I will probably never get an abortion. My likelihood of getting pregnant is as low as any fertile woman's can be, I wager, given that I don't date men and I'm probably not more likely to get raped than any other woman. But anyone on my Facebook feed knows full well that I am vocally pro-choice. It’s part of recognizing and being grateful for my privilege. I don’t have to worry a whole lot about getting pregnant at a time when I’m not in a position to raise a child. I don’t have to worry about getting pregnant because my partner raped me. Lots of women do. And it would be horrifically ungrateful of me to benefit from these privileges and then be like, “Well, sorry, ladies. Not my problem.”
And here I am again, with a framework to explain the way my brain organizes these ideas. Basically the idea is that the areas in orange are the negative feelings we tend to associate with our position in life, while the ideas in the neutral grey-brown colour are ones of basic contentedness. The one that I try to concern myself with is the blue box, where deep gratitude is. By identifying the way I’m feeling, I can look at this chart and figure out if I need to “up” my positive outlook or my humility to get back into the deep gratitude space.
I also wanted to mention that I am aware that there are feelings here that are left out. One that is fairly obvious, I think, is guilt. By this framework, guilt can come from the same place as deep gratitude, which is the feeling of “I didn’t earn this” but also the feeling that there are a lot of good things in your life. I think that comes down to a question of self-worth and empowerment, which could (if not super strong) suggest that since you didn’t earn the goodness, you don’t deserve it and you need to feel bad that you have it. The reason I don’t include it in the framework is that is presupposes that humans are unworthy to begin with and have to work to earn love, respect, etc., and that’s not something I subscribe to. (Check out my Illusion of Independence post for a more detailed outline of the system I’d rather support.) Much more productive, to me, is doing away with guilt, replacing it with gratitude, and acting in such a way that encourages the same kinds of good things to be accessible for everyone.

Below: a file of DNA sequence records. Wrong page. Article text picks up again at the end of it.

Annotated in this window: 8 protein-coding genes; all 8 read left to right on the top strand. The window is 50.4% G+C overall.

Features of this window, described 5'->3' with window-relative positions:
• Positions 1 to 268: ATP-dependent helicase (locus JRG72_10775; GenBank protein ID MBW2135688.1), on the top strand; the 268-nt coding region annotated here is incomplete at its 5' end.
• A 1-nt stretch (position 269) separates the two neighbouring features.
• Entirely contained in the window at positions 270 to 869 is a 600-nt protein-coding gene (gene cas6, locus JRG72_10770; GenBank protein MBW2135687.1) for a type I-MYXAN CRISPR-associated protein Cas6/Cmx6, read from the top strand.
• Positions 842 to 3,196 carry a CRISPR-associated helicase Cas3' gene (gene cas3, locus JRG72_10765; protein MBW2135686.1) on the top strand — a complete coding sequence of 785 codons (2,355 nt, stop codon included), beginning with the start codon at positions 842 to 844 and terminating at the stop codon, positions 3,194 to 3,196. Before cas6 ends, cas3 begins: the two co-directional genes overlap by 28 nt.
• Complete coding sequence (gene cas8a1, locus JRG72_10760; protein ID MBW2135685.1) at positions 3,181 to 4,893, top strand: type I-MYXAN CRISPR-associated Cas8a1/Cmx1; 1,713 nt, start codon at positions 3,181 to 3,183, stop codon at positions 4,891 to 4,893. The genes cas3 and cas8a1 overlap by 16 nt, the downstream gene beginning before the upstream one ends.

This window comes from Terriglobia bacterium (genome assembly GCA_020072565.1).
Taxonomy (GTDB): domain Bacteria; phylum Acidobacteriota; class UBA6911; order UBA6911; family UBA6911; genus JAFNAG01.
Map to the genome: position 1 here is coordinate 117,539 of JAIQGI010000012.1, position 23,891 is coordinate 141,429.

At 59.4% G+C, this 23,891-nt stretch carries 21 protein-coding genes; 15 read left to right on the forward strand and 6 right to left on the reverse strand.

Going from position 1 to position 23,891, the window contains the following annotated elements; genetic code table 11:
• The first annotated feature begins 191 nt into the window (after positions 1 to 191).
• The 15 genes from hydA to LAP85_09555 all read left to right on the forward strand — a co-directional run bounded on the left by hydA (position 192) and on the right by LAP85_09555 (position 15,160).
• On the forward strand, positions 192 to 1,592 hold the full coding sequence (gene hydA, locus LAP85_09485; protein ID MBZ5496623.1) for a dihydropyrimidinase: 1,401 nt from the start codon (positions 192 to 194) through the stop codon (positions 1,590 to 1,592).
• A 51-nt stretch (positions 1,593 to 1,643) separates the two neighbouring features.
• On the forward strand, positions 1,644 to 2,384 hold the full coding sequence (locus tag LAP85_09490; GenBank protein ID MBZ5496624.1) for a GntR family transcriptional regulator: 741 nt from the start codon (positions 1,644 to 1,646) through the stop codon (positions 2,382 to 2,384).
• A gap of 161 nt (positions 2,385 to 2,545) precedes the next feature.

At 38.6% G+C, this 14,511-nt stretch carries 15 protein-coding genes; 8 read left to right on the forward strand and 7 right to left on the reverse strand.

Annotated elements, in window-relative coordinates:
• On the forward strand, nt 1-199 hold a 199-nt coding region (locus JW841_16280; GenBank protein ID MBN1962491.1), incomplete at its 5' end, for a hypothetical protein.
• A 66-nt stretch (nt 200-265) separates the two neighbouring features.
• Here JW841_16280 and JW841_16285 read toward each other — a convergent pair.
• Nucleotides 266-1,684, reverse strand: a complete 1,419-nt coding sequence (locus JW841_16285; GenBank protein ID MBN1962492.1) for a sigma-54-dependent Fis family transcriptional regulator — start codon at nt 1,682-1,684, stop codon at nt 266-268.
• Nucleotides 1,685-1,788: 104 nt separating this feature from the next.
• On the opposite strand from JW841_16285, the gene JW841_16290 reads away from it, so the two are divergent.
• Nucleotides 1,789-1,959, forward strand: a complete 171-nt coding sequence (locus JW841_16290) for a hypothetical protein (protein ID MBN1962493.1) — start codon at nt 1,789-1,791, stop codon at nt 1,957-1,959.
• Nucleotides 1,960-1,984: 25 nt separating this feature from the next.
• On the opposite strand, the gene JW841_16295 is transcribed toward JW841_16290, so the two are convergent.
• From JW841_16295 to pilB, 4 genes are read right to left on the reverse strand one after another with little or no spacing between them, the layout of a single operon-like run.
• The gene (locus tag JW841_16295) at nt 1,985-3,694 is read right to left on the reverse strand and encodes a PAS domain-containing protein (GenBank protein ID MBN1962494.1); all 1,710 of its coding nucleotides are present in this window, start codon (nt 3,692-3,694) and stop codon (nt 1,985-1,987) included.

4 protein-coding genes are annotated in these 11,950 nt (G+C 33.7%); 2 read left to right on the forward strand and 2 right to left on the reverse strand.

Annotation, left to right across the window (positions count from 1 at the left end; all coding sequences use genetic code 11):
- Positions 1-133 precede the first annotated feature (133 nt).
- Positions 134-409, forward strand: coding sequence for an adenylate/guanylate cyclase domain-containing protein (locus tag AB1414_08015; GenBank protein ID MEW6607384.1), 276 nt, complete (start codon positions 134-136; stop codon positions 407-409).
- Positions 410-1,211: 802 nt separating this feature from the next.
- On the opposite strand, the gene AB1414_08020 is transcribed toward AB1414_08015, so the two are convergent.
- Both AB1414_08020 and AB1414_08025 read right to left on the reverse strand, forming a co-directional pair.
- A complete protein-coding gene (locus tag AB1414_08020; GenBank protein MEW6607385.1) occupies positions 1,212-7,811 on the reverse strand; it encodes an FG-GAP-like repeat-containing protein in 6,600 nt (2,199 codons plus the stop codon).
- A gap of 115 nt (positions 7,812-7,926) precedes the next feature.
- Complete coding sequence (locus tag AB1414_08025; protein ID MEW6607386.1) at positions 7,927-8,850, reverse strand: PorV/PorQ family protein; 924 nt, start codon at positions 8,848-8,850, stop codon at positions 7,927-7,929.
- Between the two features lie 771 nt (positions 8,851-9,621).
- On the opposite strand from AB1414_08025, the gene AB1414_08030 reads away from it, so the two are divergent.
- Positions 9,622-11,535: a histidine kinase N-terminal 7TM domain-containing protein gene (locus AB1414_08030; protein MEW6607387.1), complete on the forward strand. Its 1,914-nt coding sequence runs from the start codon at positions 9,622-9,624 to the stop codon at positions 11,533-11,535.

At the end of the day, everyone decides what they’re grateful for and what they’re not. But the truth is that my idea of gratitude now is not what it was a few years ago, and I feel I have a better understanding of gratitude now that it's everywhere in my life. Living with deeper gratitude has meant not wanting all the time, simply seeing situations that need to be dealt with, and for me, that comes with a lot of peace and happiness. Does it mean that my gratitude is unshakeable? Of course not. It's a process. But with experience and patience, it has become stronger.
And, really, when you have everything you need, it's hard not to be grateful.